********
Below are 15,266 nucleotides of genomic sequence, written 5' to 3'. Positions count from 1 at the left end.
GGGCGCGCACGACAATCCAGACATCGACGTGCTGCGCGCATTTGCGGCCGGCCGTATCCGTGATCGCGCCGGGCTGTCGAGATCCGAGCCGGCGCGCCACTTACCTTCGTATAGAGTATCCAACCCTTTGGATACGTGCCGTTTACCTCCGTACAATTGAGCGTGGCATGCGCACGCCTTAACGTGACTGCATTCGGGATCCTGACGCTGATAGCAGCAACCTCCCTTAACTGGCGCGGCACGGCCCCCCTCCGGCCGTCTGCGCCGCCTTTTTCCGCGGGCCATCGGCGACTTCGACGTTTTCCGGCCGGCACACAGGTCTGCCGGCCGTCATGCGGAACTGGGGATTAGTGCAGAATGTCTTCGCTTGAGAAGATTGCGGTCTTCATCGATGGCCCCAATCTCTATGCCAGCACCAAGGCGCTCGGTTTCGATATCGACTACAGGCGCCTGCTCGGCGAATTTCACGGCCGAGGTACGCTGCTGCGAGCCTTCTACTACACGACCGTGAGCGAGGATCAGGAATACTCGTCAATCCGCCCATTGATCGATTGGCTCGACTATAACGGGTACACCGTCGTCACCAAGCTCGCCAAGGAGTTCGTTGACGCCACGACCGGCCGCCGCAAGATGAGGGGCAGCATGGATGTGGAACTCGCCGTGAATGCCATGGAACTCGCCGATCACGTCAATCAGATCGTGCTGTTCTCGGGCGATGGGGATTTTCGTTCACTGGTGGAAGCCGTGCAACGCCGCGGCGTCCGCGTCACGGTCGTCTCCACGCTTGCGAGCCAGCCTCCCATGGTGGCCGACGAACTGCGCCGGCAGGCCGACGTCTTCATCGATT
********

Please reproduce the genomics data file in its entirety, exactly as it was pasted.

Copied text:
Below are 15,266 nucleotides of genomic sequence, written 5' to 3'. Positions count from 1 at the left end.
GGGCGCGCACGACAATCCAGACATCGACGTGCTGCGCGCATTTGCGGCCGGCCGTATCCGTGATCGCGCCGGGCTGTCGAGATCCGAGCCGGCGCGCCACTTACCTTCGTATAGAGTATCCAACCCTTTGGATACGTGCCGTTTACCTCCGTACAATTGAGCGTGGCATGCGCACGCCTTAACGTGACTGCATTCGGGATCCTGACGCTGATAGCAGCAACCTCCCTTAACTGGCGCGGCACGGCCCCCCTCCGGCCGTCTGCGCCGCCTTTTTCCGCGGGCCATCGGCGACTTCGACGTTTTCCGGCCGGCACACAGGTCTGCCGGCCGTCATGCGGAACTGGGGATTAGTGCAGAATGTCTTCGCTTGAGAAGATTGCGGTCTTCATCGATGGCCCCAATCTCTATGCCAGCACCAAGGCGCTCGGTTTCGATATCGACTACAGGCGCCTGCTCGGCGAATTTCACGGCCGAGGTACGCTGCTGCGAGCCTTCTACTACACGACCGTGAGCGAGGATCAGGAATACTCGTCAATCCGCCCATTGATCGATTGGCTCGACTATAACGGGTACACCGTCGTCACCAAGCTCGCCAAGGAGTTCGTTGACGCCACGACCGGCCGCCGCAAGATGAGGGGCAGCATGGATGTGGAACTCGCCGTGAATGCCATGGAACTCGCCGATCACGTCAATCAGATCGTGCTGTTCTCGGGCGATGGGGATTTTCGTTCACTGGTGGAAGCCGTGCAACGCCGCGGCGTCCGCGTCACGGTCGTCTCCACGCTTGCGAGCCAGCCTCCCATGGTGGCCGACGAACTGCGCCGGCAGGCCGACGTCTTCATCGATT